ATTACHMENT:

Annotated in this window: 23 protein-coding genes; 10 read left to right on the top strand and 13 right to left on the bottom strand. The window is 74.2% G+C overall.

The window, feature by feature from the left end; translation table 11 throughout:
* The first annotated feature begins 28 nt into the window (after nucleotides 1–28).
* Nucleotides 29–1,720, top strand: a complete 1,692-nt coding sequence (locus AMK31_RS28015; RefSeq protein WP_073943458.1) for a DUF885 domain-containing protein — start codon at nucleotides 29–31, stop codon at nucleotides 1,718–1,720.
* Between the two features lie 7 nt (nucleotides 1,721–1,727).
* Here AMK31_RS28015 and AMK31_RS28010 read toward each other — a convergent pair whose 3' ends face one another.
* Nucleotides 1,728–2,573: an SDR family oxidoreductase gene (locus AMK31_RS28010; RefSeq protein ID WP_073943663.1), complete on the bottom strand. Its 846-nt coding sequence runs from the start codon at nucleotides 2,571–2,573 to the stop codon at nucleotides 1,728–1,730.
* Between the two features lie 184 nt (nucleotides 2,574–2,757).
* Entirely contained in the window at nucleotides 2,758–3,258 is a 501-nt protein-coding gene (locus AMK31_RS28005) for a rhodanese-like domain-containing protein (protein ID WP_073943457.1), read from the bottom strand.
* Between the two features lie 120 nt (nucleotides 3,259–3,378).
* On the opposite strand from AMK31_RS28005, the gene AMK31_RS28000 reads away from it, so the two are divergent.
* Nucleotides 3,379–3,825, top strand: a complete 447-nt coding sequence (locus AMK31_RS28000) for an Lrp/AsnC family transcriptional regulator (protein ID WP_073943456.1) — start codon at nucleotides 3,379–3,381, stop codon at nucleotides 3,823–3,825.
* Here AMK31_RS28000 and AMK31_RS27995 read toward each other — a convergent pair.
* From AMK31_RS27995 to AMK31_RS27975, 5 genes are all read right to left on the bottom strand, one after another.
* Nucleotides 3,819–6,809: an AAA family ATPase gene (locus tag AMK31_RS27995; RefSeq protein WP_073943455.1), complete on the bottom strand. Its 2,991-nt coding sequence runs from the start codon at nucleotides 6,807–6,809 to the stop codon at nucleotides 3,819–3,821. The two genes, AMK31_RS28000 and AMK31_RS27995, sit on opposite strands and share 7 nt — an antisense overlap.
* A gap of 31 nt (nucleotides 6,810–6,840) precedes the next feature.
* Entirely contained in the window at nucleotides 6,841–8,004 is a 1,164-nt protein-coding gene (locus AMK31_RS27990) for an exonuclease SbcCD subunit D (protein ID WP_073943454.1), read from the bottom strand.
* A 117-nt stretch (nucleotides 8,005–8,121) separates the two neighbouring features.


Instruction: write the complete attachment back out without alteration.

Annotated in this window: 23 protein-coding genes; 10 read left to right on the top strand and 13 right to left on the bottom strand. The window is 74.2% G+C overall.

The window, feature by feature from the left end; translation table 11 throughout:
* The first annotated feature begins 28 nt into the window (after nucleotides 1–28).
* Nucleotides 29–1,720, top strand: a complete 1,692-nt coding sequence (locus AMK31_RS28015; RefSeq protein WP_073943458.1) for a DUF885 domain-containing protein — start codon at nucleotides 29–31, stop codon at nucleotides 1,718–1,720.
* Between the two features lie 7 nt (nucleotides 1,721–1,727).
* Here AMK31_RS28015 and AMK31_RS28010 read toward each other — a convergent pair whose 3' ends face one another.
* Nucleotides 1,728–2,573: an SDR family oxidoreductase gene (locus AMK31_RS28010; RefSeq protein ID WP_073943663.1), complete on the bottom strand. Its 846-nt coding sequence runs from the start codon at nucleotides 2,571–2,573 to the stop codon at nucleotides 1,728–1,730.
* Between the two features lie 184 nt (nucleotides 2,574–2,757).
* Entirely contained in the window at nucleotides 2,758–3,258 is a 501-nt protein-coding gene (locus AMK31_RS28005) for a rhodanese-like domain-containing protein (protein ID WP_073943457.1), read from the bottom strand.
* Between the two features lie 120 nt (nucleotides 3,259–3,378).
* On the opposite strand from AMK31_RS28005, the gene AMK31_RS28000 reads away from it, so the two are divergent.
* Nucleotides 3,379–3,825, top strand: a complete 447-nt coding sequence (locus AMK31_RS28000) for an Lrp/AsnC family transcriptional regulator (protein ID WP_073943456.1) — start codon at nucleotides 3,379–3,381, stop codon at nucleotides 3,823–3,825.
* Here AMK31_RS28000 and AMK31_RS27995 read toward each other — a convergent pair.
* From AMK31_RS27995 to AMK31_RS27975, 5 genes are all read right to left on the bottom strand, one after another.
* Nucleotides 3,819–6,809: an AAA family ATPase gene (locus tag AMK31_RS27995; RefSeq protein WP_073943455.1), complete on the bottom strand. Its 2,991-nt coding sequence runs from the start codon at nucleotides 6,807–6,809 to the stop codon at nucleotides 3,819–3,821. The two genes, AMK31_RS28000 and AMK31_RS27995, sit on opposite strands and share 7 nt — an antisense overlap.
* A gap of 31 nt (nucleotides 6,810–6,840) precedes the next feature.
* Entirely contained in the window at nucleotides 6,841–8,004 is a 1,164-nt protein-coding gene (locus AMK31_RS27990) for an exonuclease SbcCD subunit D (protein ID WP_073943454.1), read from the bottom strand.
* A 117-nt stretch (nucleotides 8,005–8,121) separates the two neighbouring features.